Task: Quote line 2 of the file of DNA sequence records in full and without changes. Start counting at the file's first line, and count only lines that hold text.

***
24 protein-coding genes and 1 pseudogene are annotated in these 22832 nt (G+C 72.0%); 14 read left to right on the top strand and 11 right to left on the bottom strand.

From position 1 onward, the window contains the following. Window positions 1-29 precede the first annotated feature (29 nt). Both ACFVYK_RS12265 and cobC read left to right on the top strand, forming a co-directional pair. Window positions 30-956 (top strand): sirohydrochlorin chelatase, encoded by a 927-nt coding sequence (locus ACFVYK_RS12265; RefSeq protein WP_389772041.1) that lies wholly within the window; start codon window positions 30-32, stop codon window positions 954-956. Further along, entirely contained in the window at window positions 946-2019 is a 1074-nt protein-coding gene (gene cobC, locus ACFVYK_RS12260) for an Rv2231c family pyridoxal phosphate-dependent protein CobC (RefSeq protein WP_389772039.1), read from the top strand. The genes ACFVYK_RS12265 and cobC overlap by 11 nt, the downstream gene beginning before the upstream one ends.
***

From position 1 onward, the window contains the following. Window positions 1-29 precede the first annotated feature (29 nt). Both ACFVYK_RS12265 and cobC read left to right on the top strand, forming a co-directional pair. Window positions 30-956 (top strand): sirohydrochlorin chelatase, encoded by a 927-nt coding sequence (locus ACFVYK_RS12265; RefSeq protein WP_389772041.1) that lies wholly within the window; start codon window positions 30-32, stop codon window positions 954-956. Further along, entirely contained in the window at window positions 946-2019 is a 1074-nt protein-coding gene (gene cobC, locus ACFVYK_RS12260) for an Rv2231c family pyridoxal phosphate-dependent protein CobC (RefSeq protein WP_389772039.1), read from the top strand. The genes ACFVYK_RS12265 and cobC overlap by 11 nt, the downstream gene beginning before the upstream one ends.